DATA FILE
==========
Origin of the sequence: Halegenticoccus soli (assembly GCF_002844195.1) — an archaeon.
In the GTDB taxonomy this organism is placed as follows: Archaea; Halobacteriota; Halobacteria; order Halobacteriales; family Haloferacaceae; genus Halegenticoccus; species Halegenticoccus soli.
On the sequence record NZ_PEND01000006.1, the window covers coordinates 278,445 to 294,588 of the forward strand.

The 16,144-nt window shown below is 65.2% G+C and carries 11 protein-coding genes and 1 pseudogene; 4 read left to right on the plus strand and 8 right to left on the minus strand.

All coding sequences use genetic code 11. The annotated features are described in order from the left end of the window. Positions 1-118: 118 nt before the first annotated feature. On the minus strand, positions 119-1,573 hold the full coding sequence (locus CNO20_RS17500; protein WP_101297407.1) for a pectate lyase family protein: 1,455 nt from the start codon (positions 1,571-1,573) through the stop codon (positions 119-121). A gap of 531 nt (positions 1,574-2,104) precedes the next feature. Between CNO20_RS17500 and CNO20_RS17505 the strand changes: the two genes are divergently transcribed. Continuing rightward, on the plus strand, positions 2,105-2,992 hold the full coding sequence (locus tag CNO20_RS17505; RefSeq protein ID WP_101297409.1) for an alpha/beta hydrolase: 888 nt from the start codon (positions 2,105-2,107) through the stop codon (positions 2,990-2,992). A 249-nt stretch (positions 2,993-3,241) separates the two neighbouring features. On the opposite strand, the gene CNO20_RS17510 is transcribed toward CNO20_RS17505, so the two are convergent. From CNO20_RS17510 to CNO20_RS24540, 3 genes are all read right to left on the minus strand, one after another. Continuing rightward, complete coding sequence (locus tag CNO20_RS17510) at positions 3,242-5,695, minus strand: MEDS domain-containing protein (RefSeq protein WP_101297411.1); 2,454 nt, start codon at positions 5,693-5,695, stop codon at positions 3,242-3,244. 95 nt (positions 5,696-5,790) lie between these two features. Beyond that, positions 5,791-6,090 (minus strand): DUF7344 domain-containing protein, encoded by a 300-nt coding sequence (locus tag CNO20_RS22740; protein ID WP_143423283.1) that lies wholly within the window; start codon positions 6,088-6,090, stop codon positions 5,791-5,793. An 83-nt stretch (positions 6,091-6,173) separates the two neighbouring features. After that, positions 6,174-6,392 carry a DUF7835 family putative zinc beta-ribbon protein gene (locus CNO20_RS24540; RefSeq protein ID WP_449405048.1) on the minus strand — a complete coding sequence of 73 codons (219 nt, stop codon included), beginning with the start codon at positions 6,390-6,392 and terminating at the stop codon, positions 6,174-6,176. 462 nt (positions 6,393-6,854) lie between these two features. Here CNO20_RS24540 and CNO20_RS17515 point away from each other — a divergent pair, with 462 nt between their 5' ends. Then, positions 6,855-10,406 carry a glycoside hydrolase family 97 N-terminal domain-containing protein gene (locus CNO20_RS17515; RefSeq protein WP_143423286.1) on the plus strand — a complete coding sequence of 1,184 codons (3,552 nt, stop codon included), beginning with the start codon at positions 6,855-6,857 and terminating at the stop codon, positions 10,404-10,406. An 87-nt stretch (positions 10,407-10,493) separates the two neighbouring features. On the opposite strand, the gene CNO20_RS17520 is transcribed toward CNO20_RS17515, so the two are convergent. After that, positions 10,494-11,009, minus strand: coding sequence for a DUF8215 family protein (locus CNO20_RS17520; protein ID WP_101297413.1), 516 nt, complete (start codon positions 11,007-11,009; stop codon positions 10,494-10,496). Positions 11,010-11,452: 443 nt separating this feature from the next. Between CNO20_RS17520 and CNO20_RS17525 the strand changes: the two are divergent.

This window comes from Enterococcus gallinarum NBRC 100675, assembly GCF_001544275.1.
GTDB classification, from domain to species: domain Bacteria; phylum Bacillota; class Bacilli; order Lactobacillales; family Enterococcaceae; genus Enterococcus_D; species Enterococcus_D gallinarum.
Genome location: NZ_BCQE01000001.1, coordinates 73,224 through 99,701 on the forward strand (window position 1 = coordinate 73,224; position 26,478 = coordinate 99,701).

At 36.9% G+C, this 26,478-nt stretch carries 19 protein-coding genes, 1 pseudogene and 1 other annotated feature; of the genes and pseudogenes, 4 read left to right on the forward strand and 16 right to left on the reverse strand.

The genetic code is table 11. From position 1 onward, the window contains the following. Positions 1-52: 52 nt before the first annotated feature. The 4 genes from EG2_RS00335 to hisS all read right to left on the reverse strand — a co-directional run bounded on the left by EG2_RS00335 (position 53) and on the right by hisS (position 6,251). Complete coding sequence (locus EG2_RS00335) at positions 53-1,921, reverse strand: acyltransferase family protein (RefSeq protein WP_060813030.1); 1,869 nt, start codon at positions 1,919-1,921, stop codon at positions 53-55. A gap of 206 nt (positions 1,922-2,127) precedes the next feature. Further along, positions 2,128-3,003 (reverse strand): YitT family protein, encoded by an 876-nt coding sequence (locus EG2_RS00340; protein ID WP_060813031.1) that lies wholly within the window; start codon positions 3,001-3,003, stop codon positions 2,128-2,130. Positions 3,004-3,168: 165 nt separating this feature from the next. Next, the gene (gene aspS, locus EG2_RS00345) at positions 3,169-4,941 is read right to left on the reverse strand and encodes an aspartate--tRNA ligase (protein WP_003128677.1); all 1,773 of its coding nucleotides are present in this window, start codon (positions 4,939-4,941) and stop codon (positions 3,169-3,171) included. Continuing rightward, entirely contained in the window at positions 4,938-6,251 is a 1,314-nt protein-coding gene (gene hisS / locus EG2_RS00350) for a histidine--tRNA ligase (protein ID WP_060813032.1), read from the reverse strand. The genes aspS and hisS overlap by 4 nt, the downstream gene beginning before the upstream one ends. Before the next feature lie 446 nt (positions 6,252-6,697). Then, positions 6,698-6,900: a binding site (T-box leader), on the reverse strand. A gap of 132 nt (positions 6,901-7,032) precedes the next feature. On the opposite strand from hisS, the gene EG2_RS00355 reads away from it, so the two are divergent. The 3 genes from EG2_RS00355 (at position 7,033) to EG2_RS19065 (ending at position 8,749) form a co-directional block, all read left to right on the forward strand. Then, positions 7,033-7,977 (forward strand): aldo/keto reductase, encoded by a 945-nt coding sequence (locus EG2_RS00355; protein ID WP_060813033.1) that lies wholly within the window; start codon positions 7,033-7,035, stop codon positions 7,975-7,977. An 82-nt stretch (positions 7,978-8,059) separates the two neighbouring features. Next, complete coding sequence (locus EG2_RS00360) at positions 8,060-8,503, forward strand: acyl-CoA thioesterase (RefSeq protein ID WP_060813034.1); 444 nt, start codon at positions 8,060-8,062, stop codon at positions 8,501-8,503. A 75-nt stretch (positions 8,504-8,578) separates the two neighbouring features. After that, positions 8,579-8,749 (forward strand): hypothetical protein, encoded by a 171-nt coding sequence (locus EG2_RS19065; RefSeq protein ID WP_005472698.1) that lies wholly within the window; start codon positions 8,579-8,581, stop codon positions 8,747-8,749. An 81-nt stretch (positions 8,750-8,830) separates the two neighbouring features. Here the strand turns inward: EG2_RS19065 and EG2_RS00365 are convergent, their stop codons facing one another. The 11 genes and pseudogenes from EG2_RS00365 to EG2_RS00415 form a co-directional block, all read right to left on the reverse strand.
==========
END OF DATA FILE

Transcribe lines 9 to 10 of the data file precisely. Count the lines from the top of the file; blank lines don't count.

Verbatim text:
At 36.9% G+C, this 26,478-nt stretch carries 19 protein-coding genes, 1 pseudogene and 1 other annotated feature; of the genes and pseudogenes, 4 read left to right on the forward strand and 16 right to left on the reverse strand.

The genetic code is table 11. From position 1 onward, the window contains the following. Positions 1-52: 52 nt before the first annotated feature. The 4 genes from EG2_RS00335 to hisS all read right to left on the reverse strand — a co-directional run bounded on the left by EG2_RS00335 (position 53) and on the right by hisS (position 6,251). Complete coding sequence (locus EG2_RS00335) at positions 53-1,921, reverse strand: acyltransferase family protein (RefSeq protein WP_060813030.1); 1,869 nt, start codon at positions 1,919-1,921, stop codon at positions 53-55. A gap of 206 nt (positions 1,922-2,127) precedes the next feature. Further along, positions 2,128-3,003 (reverse strand): YitT family protein, encoded by an 876-nt coding sequence (locus EG2_RS00340; protein ID WP_060813031.1) that lies wholly within the window; start codon positions 3,001-3,003, stop codon positions 2,128-2,130. Positions 3,004-3,168: 165 nt separating this feature from the next. Next, the gene (gene aspS, locus EG2_RS00345) at positions 3,169-4,941 is read right to left on the reverse strand and encodes an aspartate--tRNA ligase (protein WP_003128677.1); all 1,773 of its coding nucleotides are present in this window, start codon (positions 4,939-4,941) and stop codon (positions 3,169-3,171) included. Continuing rightward, entirely contained in the window at positions 4,938-6,251 is a 1,314-nt protein-coding gene (gene hisS / locus EG2_RS00350) for a histidine--tRNA ligase (protein ID WP_060813032.1), read from the reverse strand. The genes aspS and hisS overlap by 4 nt, the downstream gene beginning before the upstream one ends. Before the next feature lie 446 nt (positions 6,252-6,697). Then, positions 6,698-6,900: a binding site (T-box leader), on the reverse strand. A gap of 132 nt (positions 6,901-7,032) precedes the next feature. On the opposite strand from hisS, the gene EG2_RS00355 reads away from it, so the two are divergent. The 3 genes from EG2_RS00355 (at position 7,033) to EG2_RS19065 (ending at position 8,749) form a co-directional block, all read left to right on the forward strand. Then, positions 7,033-7,977 (forward strand): aldo/keto reductase, encoded by a 945-nt coding sequence (locus EG2_RS00355; protein ID WP_060813033.1) that lies wholly within the window; start codon positions 7,033-7,035, stop codon positions 7,975-7,977. An 82-nt stretch (positions 7,978-8,059) separates the two neighbouring features. Next, complete coding sequence (locus EG2_RS00360) at positions 8,060-8,503, forward strand: acyl-CoA thioesterase (RefSeq protein ID WP_060813034.1); 444 nt, start codon at positions 8,060-8,062, stop codon at positions 8,501-8,503. A 75-nt stretch (positions 8,504-8,578) separates the two neighbouring features. After that, positions 8,579-8,749 (forward strand): hypothetical protein, encoded by a 171-nt coding sequence (locus EG2_RS19065; RefSeq protein ID WP_005472698.1) that lies wholly within the window; start codon positions 8,579-8,581, stop codon positions 8,747-8,749. An 81-nt stretch (positions 8,750-8,830) separates the two neighbouring features. Here the strand turns inward: EG2_RS19065 and EG2_RS00365 are convergent, their stop codons facing one another. The 11 genes and pseudogenes from EG2_RS00365 to EG2_RS00415 form a co-directional block, all read right to left on the reverse strand.